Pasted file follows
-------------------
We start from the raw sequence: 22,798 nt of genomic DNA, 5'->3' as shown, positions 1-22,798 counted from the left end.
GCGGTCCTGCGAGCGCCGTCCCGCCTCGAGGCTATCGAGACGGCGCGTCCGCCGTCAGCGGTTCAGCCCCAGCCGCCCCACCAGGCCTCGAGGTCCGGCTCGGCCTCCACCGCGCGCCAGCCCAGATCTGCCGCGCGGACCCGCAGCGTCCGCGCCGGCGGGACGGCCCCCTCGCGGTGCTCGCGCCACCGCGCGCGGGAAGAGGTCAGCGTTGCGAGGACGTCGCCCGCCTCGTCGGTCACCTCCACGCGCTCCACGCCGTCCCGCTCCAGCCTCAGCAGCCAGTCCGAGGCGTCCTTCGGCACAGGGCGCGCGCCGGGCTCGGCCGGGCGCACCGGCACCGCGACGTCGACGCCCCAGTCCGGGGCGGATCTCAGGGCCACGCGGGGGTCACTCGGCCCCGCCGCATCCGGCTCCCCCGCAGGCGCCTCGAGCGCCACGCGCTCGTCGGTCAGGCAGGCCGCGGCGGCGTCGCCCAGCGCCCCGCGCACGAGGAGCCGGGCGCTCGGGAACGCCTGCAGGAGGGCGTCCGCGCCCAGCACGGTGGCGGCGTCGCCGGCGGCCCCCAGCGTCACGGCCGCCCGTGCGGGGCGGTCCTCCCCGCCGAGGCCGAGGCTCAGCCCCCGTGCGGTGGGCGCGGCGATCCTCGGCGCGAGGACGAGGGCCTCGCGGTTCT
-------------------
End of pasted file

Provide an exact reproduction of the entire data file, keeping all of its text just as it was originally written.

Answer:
We start from the raw sequence: 22,798 nt of genomic DNA, 5'->3' as shown, positions 1-22,798 counted from the left end.
GCGGTCCTGCGAGCGCCGTCCCGCCTCGAGGCTATCGAGACGGCGCGTCCGCCGTCAGCGGTTCAGCCCCAGCCGCCCCACCAGGCCTCGAGGTCCGGCTCGGCCTCCACCGCGCGCCAGCCCAGATCTGCCGCGCGGACCCGCAGCGTCCGCGCCGGCGGGACGGCCCCCTCGCGGTGCTCGCGCCACCGCGCGCGGGAAGAGGTCAGCGTTGCGAGGACGTCGCCCGCCTCGTCGGTCACCTCCACGCGCTCCACGCCGTCCCGCTCCAGCCTCAGCAGCCAGTCCGAGGCGTCCTTCGGCACAGGGCGCGCGCCGGGCTCGGCCGGGCGCACCGGCACCGCGACGTCGACGCCCCAGTCCGGGGCGGATCTCAGGGCCACGCGGGGGTCACTCGGCCCCGCCGCATCCGGCTCCCCCGCAGGCGCCTCGAGCGCCACGCGCTCGTCGGTCAGGCAGGCCGCGGCGGCGTCGCCCAGCGCCCCGCGCACGAGGAGCCGGGCGCTCGGGAACGCCTGCAGGAGGGCGTCCGCGCCCAGCACGGTGGCGGCGTCGCCGGCGGCCCCCAGCGTCACGGCCGCCCGTGCGGGGCGGTCCTCCCCGCCGAGGCCGAGGCTCAGCCCCCGTGCGGTGGGCGCGGCGATCCTCGGCGCGAGGACGAGGGCCTCGCGGTTCT